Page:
yoshi wrote:How can a student make a well informed decision on choosing the best online certificate?
yoshi wrote: Almost every online course has different accreditations.
yoshi wrote: I would be happy to hear anyone's recommendations!
Lucas wrote:Ontesol's 250-hour online course ... take the 20-hour practicum... CELTA's is only 6 hours.
ONTESOL website wrote:You can complete this module at any TESL Canada course provider which provides the Stand-Alone Practicum, or at any ESL school -public or private- in the world which can offer you the Practicum. Ontesol's Director of Studies must confirm that the Practicum you complete at another school meets TESL Canada’s requirements (even if it is completed at a recognized TESL Canada course provider), as it is Ontesol which will accord you with the Practicum certificate and transcript. Please do not arrange the Practicum without the approval of Ontesol's Director of Studies, as TESL Canada may require you to re-do the module if they deem that not all required administrative procedures were followed correctly.
For a list of TESL Canada course providers in different provinces, please check TESL Canada's website at www.tesl.ca
yoshi wrote:After going through post after post it appears most students can't get a straight answer on TEFL online certificates. Most recommendations come from recruiters or employees of these online organizations. How can a student make a well informed decision on choosing the best online certificate? I am not interested in reading non-biased reviews of these online schools b/c in my opinion there are not enough reviews to make a decision anyway. So, how does a potential student know what the accreditations mean? Almost every online course has different accreditations. This alone is overwhelming! So, if someone on this forum can't recommend an online certificate then can someone tell me what online certificate to avoid? I would be happy to hear anyone's recommendations!
Lucas wrote:Canada has one of the biggest ESL industries in the world, where thousands of international students come every year, and teachers must be well-qualified to teach here. Anybody who can teach here can do so in the best paying schools in Europe, Australia, Dubai, and Hong Kong as many of our graduates from Canada, the UK, and the USA are currently doing so. We work with recrutiers from North America and get contacted on a weekly basis by Asian recrutiers although we prefer not to use them for our job placement service, but you can tell these lazy recruiters you mention to do more research so they can provide their schools with better teachers.
If by that you mean me, in Thailand, irrtum. A genuine, well qualified TEFLer (probably not a backpacker seeking a short paid vacation), can expect a salary of up to £20,000 p.a. that's more than a lot of people earn in the UK. Taking into account that the cost of living here is also only one-third of the UK, a serious teacher can live like a king, buy a car, and have a nice house built. All for cash.Lucas wrote:You're also working in one of the lowest paying countries in the world...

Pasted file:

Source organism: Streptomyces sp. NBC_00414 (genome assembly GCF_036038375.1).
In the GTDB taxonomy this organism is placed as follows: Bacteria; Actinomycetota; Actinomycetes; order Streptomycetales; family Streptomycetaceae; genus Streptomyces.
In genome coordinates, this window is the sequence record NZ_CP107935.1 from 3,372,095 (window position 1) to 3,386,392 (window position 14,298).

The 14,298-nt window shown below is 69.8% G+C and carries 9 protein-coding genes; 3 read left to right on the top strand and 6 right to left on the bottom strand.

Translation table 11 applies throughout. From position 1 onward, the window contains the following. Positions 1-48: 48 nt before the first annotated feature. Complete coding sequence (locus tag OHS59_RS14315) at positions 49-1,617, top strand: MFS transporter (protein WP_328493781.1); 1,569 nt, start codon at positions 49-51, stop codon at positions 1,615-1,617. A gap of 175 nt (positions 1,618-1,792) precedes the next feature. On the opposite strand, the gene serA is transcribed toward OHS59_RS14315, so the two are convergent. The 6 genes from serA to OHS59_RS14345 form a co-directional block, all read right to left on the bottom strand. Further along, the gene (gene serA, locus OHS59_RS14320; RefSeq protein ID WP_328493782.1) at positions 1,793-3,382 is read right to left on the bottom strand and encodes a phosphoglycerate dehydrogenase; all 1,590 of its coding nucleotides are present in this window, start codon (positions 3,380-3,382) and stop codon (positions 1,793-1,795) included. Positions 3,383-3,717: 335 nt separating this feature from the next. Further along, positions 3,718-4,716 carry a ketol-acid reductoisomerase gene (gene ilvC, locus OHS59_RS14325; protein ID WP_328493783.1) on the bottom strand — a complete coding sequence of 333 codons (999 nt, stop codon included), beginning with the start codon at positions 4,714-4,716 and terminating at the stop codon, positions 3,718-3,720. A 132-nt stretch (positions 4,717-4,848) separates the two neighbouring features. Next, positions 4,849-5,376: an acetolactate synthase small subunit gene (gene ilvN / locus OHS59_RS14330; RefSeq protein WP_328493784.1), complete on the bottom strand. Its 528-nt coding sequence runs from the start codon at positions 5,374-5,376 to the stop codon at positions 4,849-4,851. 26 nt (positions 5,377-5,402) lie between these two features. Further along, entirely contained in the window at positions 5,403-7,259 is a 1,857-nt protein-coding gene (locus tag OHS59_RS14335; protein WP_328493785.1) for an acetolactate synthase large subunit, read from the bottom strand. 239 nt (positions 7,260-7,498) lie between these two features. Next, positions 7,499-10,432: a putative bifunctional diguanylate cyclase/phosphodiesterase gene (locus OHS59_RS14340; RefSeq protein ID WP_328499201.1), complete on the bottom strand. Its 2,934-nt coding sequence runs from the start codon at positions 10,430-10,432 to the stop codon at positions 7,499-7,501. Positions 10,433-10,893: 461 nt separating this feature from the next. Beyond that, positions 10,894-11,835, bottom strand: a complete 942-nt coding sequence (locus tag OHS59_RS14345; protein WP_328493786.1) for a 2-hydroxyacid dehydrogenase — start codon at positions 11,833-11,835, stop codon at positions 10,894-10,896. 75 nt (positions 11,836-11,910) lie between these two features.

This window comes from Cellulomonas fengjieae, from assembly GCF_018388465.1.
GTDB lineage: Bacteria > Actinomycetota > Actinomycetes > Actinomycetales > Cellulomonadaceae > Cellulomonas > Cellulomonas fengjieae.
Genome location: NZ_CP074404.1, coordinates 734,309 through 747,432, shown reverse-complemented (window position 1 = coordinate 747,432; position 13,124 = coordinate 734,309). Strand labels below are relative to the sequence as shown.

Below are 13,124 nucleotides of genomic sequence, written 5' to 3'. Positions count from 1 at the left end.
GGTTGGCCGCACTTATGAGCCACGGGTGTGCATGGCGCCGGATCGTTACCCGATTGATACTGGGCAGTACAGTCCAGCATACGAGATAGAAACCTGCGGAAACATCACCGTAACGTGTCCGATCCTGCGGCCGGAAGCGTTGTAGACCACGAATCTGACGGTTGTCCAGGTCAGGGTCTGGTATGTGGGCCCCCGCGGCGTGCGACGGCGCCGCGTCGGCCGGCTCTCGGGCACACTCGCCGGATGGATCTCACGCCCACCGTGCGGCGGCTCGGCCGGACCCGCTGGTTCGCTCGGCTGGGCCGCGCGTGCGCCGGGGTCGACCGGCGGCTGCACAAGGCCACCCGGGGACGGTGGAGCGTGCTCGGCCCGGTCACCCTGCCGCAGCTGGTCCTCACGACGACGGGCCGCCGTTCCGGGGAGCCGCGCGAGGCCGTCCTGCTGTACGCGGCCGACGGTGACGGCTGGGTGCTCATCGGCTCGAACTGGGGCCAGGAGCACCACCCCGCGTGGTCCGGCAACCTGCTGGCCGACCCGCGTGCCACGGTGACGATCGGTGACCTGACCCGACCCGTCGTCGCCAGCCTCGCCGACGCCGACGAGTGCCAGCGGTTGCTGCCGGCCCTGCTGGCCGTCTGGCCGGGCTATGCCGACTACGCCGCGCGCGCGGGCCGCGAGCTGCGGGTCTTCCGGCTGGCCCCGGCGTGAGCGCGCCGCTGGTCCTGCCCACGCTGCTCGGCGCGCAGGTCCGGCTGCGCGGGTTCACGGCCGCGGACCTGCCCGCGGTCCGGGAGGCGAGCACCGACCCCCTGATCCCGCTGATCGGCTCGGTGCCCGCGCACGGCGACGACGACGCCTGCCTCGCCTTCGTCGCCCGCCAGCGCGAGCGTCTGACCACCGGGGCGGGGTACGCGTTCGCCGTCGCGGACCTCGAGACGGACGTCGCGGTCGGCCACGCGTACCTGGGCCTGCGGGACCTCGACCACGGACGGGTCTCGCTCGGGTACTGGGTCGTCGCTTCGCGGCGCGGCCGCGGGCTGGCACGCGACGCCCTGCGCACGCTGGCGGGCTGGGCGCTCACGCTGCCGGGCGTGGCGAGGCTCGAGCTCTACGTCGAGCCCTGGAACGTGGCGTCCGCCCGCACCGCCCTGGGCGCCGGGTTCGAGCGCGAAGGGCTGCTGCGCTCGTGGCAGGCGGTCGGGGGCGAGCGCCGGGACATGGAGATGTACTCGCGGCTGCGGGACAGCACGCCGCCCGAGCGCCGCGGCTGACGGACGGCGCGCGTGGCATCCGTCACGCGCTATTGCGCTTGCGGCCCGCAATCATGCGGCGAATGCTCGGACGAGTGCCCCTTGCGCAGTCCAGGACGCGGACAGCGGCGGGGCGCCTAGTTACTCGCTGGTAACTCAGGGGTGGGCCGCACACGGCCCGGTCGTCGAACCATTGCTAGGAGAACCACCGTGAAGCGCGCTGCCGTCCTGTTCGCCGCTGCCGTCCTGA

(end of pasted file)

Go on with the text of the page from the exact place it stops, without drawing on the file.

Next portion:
systematic wrote:It's interesting to note however, that out of the nearly 10,000 job applications I have vetted over the last 6 years, not one was accompanied by a certificate from your organisation in one of the "biggest TEFL industries in the world".
You read all the reports on this board about the different courses, and you read all about the accreditations.You weigh it all up very carefully, then you draw your own conclusions. In doing so , check out the quality of their webs sites. If they are full of sales hype or are obviously trying too hard to attract punters, consider delving deeper or avoiding them completely. Take a good squint at the websites that look too clean, uncluttered, and professional. Avoid the ones that won't disclose the course fee until you have 'signed on' for more free information. Check out the ones that appear to be the largest worldwide with dozens of branches, and see if all their toll free numbers all reroute to the same call centre. Take a careful look at the ones whose prices are considerably above or considerably below those of the majority of the competition. QAnd then add a pinch of common sense :)yoshi wrote: So, how does a potential student know what the accreditations mean?
I haven't written that computer programme yet, but one thing you can be sure of: it wasn't Canada. The other thing you can be sure of is that we get sufficient applications from teachers with previous experience, that we rarely, if ever, have to employ anyone direct from TESOL school whether online or otherwise. Thus as one recruiter (or school owner) remarked, what their TSOL certificates are and where they were obtained is not one of the major criteria.yoshi wrote:Since you have seen lots of job applications, then where have most of the students earned their online certificate?
Users browsing this forum: No registered users and 4 guests